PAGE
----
Journal of Food, Agriculture and Environment




Vol 11, Issue 2,2013
Online ISSN: 1459-0263
Print ISSN: 1459-0255


Evaluation of competitiveness of cotton varieties to cocklebur (Xanthium strumarium L.) 


Author(s):

Asghar Rezakhanlou 1*, Bahram Mirshekari 1, Eskandar Zand 2, Farhad Farahvash 1, Mohammad Ali Baghestani 2

Recieved Date: 2012-11-28, Accepted Date: 2013-04-20

Abstract:

Resistance to herbicides in the most important weeds threatens the sustainability of cotton production. Weed-competitive cotton cultivars could be a low-cost and safe non-chemical addition to an integrated weed management program to increase the cotton yield. Trade-offs between competitiveness and productivity and inconsistent trait expression under weedy and weed-free conditions could complicate the breeding of competitive cotton cultivars. A field study was conducted in 2011 on sandy loam to determine the influence of densities of cocklebur (Xanthium strumarium) on the competitiveness of cotton varieties. Weeds were established at densities of 0. 2 and 4 weeds/m of row and allowed to compete the entire season with cotton grown at density of 4 plants/m of row corresponding to 66,000 cotton plants/ha. Conventional cultural practices were employed in these experiments. Cotton yield was inversely related to weed density; cotton yield decreased 31% for every one unit increase in cocklebur density/m of crop row. There was variation between cultivars for year of variety introduction (P<0.01). Correlation between year of variety introduction and cotton yield was positive in weed free condition, but in term of competition, this relation was negative. Even though modern cultivars have superior yields in the weed free condition, they are unable to suppress weed growth. Therefore, early year introduced variety had high competitiveness ability to cocklebur but modern variety showed weak competitiveness.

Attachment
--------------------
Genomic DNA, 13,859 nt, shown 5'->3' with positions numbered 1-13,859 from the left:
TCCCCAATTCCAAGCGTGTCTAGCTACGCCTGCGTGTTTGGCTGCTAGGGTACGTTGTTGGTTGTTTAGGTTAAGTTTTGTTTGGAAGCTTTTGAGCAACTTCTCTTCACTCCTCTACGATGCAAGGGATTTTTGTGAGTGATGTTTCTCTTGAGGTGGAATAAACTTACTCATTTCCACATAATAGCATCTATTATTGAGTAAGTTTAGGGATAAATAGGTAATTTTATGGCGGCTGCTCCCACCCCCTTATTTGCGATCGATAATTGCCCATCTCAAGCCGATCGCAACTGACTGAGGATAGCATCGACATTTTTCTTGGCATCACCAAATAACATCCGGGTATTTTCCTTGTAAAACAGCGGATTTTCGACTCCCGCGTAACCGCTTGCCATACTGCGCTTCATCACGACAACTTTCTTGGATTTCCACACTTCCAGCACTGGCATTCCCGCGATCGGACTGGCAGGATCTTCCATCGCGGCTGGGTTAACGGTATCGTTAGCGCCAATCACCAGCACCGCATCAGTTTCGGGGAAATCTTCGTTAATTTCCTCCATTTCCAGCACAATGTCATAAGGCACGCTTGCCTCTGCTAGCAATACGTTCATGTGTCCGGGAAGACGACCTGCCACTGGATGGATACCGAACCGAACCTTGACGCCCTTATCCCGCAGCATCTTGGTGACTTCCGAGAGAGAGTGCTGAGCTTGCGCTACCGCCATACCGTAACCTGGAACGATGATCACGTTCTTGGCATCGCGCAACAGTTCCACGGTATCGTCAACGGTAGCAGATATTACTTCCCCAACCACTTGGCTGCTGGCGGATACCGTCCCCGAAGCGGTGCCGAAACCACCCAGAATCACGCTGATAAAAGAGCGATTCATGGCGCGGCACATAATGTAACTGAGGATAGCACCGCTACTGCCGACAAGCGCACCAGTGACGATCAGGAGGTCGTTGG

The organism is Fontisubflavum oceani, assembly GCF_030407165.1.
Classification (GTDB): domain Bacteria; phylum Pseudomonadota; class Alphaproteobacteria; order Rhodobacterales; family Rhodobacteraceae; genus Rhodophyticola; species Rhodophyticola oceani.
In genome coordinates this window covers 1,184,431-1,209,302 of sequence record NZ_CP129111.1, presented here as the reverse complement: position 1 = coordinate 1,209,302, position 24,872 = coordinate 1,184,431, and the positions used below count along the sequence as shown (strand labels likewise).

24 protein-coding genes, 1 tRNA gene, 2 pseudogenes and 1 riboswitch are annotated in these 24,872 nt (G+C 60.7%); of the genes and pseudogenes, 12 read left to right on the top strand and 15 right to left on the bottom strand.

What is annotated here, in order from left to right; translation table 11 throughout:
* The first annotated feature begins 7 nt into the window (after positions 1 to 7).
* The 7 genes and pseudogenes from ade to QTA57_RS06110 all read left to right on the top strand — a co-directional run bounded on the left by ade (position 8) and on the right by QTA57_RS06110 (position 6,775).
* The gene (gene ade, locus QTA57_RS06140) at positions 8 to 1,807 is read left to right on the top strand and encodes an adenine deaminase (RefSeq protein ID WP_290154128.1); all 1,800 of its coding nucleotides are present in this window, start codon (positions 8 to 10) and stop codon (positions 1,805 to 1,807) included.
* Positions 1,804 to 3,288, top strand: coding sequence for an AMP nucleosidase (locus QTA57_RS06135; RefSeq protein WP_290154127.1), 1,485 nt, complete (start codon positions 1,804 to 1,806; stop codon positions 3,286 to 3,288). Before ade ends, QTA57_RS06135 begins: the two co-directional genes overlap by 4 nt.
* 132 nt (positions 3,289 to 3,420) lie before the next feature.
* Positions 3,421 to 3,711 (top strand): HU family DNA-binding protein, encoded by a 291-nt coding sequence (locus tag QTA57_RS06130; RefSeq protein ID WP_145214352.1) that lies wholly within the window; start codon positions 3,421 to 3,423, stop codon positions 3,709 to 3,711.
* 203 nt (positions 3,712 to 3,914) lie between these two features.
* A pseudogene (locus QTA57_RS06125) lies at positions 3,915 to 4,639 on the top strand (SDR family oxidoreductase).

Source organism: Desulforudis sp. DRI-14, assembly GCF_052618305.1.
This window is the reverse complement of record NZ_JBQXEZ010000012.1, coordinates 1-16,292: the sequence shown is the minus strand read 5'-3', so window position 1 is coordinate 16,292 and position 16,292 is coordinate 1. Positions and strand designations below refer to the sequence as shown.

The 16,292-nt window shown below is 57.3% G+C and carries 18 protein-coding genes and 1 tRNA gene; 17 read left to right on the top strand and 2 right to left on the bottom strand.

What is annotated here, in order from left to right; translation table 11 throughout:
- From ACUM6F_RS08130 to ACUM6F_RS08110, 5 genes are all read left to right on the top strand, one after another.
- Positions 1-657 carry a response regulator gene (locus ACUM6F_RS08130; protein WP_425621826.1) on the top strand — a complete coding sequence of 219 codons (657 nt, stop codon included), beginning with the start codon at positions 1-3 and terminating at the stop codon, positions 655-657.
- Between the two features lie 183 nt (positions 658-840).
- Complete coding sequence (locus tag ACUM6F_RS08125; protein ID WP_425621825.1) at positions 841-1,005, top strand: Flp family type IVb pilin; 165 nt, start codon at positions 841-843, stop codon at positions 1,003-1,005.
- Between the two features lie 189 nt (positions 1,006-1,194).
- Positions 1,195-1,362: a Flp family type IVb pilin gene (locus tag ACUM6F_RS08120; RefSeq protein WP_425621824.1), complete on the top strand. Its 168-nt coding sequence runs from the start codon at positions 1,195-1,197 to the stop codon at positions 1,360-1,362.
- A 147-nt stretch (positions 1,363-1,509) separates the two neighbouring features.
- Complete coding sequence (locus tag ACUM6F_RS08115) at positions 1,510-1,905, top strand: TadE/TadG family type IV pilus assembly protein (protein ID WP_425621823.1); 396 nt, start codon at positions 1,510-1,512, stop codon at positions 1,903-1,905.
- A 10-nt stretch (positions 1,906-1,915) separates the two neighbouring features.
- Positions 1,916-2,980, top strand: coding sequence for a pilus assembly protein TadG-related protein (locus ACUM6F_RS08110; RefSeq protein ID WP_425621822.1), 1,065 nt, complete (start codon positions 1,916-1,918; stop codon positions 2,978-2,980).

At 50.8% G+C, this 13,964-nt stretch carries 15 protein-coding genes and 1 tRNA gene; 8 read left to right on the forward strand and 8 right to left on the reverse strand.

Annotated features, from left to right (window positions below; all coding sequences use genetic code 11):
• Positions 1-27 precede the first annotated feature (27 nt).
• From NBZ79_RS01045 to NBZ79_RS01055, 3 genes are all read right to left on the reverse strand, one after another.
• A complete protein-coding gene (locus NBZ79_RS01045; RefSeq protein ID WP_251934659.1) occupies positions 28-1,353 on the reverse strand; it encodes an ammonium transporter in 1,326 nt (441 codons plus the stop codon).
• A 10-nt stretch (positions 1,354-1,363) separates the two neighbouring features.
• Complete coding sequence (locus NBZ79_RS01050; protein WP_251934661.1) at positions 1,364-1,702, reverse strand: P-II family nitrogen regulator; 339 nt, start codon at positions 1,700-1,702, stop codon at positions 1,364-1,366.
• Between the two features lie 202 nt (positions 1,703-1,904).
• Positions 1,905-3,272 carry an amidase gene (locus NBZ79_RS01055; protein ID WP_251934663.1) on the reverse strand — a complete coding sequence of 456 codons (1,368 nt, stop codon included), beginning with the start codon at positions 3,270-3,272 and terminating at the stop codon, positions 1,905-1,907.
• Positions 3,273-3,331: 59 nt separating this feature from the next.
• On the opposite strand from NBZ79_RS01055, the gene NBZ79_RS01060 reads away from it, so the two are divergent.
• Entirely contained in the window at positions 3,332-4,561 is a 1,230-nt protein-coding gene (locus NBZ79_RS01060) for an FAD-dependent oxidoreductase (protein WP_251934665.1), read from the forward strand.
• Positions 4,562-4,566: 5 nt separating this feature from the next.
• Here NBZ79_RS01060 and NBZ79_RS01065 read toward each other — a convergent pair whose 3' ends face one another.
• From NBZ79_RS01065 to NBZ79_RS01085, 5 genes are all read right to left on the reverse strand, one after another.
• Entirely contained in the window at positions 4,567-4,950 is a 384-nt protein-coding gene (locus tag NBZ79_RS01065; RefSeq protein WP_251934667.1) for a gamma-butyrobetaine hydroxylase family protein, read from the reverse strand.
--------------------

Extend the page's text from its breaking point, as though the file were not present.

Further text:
Keywords:

Cotton, cocklebur (Xanthium strumarium L.), weed


Journal: Journal of Food, Agriculture and Environment
Year: 2013
Volume: 11
Issue: 2
Category: Agriculture
Pages: 308-311


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